March 10, 2021, Amended Charges and Notice of Hearing

On March 10, 2021, DFS issued an Amended Statement of Charges and Notice of Hearing against First American Title Insurance Company (“First American”), the Nebraska-based stock insurance company subject to the first enforcement action under the Cybersecurity Regulation by the DFS. Originally issued in July 2020, the charges were amended to include allegations regarding deficiencies in First American’s vulnerability management program and deficiencies in qualifications of key personnel.

DFS now alleges that First American’s vulnerability management program suffered from gross deficiencies in governance and inadequate methods to classify and respond to vulnerabilities. Although First American formalized a detailed policy and standard governing vulnerability management, DFS alleges the company failed to adhere to the policy and failed to remediate outstanding vulnerabilities. DFS alleges this failure created a backlog of unremediated vulnerabilities that grew over the years that contributed to the length of time a vulnerability existed, exposing millions of documents containing NPI to potential malicious actors.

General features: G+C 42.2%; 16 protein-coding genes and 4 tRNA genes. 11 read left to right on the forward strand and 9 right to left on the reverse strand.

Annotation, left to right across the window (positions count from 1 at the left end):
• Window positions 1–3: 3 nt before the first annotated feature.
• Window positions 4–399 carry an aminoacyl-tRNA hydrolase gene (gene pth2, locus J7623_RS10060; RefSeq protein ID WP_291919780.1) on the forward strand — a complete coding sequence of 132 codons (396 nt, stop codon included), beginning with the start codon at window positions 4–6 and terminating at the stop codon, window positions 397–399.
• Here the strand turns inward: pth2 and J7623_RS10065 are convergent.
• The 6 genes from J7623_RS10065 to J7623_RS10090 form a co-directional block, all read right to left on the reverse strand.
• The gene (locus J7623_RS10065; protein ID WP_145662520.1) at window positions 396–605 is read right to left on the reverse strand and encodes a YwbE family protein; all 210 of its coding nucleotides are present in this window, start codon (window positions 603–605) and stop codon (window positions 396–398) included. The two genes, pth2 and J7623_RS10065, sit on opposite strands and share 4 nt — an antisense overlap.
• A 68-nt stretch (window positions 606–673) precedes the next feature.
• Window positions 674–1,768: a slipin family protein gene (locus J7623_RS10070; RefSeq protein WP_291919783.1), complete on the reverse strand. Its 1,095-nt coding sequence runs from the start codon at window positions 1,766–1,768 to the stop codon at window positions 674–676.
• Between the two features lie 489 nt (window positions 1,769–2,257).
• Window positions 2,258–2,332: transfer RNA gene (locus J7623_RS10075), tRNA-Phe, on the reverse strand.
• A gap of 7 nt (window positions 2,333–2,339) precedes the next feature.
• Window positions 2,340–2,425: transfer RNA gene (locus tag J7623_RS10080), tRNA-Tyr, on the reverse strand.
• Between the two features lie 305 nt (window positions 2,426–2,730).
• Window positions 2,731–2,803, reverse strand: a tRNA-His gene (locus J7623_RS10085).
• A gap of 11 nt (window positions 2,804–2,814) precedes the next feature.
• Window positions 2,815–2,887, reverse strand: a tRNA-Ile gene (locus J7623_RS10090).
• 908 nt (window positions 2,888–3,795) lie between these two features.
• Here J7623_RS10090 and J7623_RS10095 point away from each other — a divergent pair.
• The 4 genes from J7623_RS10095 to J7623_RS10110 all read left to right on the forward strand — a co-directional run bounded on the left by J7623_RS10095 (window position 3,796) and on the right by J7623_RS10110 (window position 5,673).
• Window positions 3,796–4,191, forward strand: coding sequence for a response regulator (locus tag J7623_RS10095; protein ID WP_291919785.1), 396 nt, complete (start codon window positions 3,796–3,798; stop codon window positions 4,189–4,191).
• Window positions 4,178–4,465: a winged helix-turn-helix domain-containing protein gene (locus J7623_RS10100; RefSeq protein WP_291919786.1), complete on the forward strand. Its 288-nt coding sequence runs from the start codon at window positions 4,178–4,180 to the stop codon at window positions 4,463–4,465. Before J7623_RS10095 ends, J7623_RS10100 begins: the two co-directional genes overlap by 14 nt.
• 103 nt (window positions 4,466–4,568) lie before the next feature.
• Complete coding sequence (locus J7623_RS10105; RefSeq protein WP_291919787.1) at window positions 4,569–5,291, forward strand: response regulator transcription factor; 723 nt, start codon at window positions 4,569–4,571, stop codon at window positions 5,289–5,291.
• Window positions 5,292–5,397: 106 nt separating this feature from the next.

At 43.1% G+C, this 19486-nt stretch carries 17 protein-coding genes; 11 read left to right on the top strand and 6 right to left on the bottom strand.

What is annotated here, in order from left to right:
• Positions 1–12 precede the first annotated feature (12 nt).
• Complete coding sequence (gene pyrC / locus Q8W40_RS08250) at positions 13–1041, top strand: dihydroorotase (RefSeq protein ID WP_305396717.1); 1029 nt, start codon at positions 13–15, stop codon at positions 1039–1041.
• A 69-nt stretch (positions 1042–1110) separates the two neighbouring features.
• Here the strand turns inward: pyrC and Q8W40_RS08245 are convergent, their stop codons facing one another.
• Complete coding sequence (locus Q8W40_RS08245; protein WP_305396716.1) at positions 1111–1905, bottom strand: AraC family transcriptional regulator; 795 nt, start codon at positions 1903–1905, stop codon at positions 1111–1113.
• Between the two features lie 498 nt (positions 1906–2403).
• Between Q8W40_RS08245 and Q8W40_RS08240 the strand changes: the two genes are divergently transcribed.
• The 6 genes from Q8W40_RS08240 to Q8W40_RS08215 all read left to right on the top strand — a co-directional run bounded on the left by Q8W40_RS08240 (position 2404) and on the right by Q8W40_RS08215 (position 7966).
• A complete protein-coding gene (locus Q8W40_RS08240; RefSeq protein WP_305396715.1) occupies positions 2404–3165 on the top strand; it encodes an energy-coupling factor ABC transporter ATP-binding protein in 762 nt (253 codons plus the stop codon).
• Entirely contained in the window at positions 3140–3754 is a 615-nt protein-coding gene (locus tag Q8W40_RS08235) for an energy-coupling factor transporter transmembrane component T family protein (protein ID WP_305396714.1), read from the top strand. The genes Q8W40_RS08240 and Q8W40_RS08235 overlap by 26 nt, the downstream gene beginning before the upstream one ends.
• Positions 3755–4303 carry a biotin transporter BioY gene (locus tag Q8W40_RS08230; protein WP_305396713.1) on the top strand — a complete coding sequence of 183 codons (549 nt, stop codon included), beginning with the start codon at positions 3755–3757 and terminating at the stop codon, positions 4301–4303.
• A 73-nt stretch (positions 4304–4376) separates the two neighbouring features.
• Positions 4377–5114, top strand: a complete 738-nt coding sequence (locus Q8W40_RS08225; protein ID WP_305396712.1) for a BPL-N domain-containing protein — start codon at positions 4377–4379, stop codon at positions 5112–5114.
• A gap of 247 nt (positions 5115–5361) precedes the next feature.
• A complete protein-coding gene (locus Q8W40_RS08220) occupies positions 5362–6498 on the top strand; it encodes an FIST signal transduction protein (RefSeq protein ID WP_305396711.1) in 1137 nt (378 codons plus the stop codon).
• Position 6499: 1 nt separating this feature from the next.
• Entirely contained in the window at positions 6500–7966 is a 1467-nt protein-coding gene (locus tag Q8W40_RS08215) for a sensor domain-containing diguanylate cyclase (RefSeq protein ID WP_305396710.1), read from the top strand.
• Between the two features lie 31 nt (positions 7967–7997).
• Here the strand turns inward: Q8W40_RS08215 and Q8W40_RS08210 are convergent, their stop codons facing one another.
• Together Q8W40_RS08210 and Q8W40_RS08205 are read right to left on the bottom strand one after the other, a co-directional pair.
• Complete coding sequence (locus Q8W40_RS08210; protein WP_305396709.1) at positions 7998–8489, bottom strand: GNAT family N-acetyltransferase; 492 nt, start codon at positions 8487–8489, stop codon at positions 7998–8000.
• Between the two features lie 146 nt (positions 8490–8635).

DFS also added new allegations that key security personnel were not qualified to oversee important cybersecurity functions. Pointing to sworn statements, DFS alleges that a senior director of information security who managed the vulnerability management program admitted he lacked “technical expertise.” According to the new allegations, in February 2020, one month after this individual testified that he “managed a data entry team” and had “no technical skills relating to cybersecurity” he was promoted to vice president with expanded responsibilities encompassing vulnerability management, application security and security operations, “key cybersecurity functions that require skills beyond managing data entry.”

DFS added seven new charges describing the failures and violations as listed below:

  • Section 500.02 Cybersecurity Program